"It's definitely an honor to be put in a category like that," said Jackson, an outfielder/catcher who is ranked as Seattle's No. 1 prospect by MLB.com. "There's a tremendous amount of high school talent this year in the Minors. To be considered one of the top in the class that came out is truly an honor. I'm very thankful."
Jackson is also grateful to be back to full health after breaking the orbital bone below his eye when he got hit in the face with a line driving during an Arizona Rookie League game in July during his debut professional season.
The youngster returned after a month's absence to play the final week of the season and was still named the league's MVP after batting .280 with two home runs, 16 RBIs and an .820 OPS in 23 games.
"Everyone is real excited about him," said Mariners general manager Jack Zduriencik. "We think he's a legit hitter. He has a presence about him as a player. When he got out in the organization and we watched him compete, it was exciting to see. Here is a kid who is still learning and converting to the outfield, but there were nice signs he showed during the year, and the fact the league voted him the top player is pretty impressive."
Jackson will be invited to the Mariners mini-camp for top Minor League players in February in Peoria, Ariz., then eventually be assigned to a club after showing where he's at in Spring Training. Zduriencik said no decision has been made at what level the youngster will begin the season, but he's optimistic that Jackson will ascend quickly through the system.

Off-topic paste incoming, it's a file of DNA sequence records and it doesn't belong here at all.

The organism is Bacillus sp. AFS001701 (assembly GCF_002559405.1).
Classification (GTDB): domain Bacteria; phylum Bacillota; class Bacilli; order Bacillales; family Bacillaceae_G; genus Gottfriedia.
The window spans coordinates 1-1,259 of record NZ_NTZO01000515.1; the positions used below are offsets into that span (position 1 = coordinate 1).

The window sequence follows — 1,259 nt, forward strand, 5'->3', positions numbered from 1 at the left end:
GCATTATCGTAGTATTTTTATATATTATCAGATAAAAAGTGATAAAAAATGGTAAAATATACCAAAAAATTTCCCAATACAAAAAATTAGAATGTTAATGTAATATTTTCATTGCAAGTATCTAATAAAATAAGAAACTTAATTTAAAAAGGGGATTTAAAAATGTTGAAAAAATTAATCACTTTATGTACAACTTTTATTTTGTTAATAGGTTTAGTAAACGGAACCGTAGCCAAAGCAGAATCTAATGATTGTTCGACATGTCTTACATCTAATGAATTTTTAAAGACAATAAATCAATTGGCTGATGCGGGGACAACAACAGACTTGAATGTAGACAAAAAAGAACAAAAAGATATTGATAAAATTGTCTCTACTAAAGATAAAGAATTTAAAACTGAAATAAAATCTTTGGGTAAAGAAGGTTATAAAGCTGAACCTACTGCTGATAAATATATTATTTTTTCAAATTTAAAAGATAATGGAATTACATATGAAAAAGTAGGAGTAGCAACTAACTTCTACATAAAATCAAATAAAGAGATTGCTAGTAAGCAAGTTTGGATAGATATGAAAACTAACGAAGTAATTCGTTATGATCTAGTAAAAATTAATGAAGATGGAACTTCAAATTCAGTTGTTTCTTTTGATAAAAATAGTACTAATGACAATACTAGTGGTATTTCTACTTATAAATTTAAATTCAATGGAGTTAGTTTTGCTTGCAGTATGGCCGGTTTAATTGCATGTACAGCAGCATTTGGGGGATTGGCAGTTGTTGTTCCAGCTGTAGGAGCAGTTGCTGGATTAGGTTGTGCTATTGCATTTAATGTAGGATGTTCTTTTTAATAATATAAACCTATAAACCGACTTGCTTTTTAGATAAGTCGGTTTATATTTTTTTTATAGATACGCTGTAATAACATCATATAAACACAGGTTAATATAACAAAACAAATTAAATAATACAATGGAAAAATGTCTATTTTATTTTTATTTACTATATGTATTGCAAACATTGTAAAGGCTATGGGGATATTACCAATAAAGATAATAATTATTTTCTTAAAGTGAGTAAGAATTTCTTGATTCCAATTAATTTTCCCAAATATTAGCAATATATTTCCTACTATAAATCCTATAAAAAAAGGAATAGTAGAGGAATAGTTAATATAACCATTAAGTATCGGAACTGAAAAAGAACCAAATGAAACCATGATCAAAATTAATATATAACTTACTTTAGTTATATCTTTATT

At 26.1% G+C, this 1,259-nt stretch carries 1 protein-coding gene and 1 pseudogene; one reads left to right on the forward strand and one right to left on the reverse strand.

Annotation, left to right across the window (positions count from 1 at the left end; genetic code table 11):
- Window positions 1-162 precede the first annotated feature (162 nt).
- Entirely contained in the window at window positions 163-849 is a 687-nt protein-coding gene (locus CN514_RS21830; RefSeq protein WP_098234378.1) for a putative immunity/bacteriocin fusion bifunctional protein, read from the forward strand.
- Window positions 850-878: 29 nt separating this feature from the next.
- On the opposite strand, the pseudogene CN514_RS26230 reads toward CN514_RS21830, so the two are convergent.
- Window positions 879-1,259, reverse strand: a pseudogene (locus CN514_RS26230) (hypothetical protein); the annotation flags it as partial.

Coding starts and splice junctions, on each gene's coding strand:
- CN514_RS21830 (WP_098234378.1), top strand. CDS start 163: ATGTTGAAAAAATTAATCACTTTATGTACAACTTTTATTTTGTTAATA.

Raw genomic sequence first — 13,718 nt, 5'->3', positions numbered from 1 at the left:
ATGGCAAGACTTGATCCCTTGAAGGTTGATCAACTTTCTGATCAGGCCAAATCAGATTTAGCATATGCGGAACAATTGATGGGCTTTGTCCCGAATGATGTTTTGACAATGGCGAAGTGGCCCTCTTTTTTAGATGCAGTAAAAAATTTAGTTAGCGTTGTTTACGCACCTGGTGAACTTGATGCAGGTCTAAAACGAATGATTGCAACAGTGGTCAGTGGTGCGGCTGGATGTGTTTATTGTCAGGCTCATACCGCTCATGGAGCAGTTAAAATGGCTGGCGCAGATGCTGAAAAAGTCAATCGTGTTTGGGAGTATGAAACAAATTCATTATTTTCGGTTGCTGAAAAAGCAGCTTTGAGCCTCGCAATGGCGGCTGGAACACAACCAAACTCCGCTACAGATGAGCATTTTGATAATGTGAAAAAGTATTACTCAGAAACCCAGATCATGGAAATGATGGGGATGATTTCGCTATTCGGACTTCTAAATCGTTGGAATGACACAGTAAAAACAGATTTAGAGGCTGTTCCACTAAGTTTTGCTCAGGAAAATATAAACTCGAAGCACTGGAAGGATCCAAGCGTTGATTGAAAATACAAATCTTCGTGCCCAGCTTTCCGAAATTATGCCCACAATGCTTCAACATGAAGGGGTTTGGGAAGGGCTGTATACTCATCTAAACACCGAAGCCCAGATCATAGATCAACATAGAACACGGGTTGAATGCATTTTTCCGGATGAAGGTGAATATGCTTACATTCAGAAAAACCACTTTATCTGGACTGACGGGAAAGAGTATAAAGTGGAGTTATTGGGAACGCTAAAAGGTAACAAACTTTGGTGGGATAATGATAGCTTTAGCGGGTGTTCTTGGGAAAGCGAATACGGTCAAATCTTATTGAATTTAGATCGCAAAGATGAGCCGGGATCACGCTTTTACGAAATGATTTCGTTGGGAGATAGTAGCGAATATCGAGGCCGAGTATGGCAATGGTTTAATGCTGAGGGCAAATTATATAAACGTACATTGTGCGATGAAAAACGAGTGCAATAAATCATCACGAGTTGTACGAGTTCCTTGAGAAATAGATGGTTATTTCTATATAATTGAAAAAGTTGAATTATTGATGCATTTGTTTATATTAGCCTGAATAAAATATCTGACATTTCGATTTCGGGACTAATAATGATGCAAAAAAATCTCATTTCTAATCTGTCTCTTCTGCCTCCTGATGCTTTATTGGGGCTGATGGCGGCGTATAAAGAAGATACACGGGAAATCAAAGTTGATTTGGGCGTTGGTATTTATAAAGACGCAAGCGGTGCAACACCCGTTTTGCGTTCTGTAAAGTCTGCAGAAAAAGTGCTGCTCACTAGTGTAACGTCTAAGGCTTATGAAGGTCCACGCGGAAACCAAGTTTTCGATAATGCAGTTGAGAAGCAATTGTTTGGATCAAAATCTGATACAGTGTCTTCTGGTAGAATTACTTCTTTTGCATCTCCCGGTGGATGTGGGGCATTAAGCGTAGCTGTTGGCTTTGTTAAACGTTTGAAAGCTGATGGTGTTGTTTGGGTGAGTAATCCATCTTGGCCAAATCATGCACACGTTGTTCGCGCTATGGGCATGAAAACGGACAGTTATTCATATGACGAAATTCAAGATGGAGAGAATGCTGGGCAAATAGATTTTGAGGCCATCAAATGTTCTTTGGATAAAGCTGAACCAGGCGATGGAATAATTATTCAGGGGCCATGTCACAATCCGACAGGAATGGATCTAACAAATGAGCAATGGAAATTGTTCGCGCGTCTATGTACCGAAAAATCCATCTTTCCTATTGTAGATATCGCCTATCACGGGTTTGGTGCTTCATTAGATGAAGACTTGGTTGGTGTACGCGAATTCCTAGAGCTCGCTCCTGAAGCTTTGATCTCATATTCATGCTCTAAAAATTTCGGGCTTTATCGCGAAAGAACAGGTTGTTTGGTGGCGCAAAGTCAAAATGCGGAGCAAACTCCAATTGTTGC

"It'll be interesting to watch," Zduriencik said. "I don't have a crystal ball, but I do think this kid is going to be a good player and good hitter, and it's probably going to happen quicker for him than most."
Jackson played catcher in high school, but was converted to the outfield by the Mariners and was developing well until he lost a line drive in the lights as he ran to the right-center gap. He said he's working out now, getting ready to play his first full season of pro ball.
"It's definitely going to be a challenge," he said. "I've never played baseball that long, continuously. But I'm looking forward to it. I love playing baseball and I get to do what I love for a job."
Greg Johns is a reporter for MLB.com. Follow him on Twitter @GregJohnsMLB as well as his Mariners Musings blog. This story was not subject to the approval of Major League Baseball or its clubs.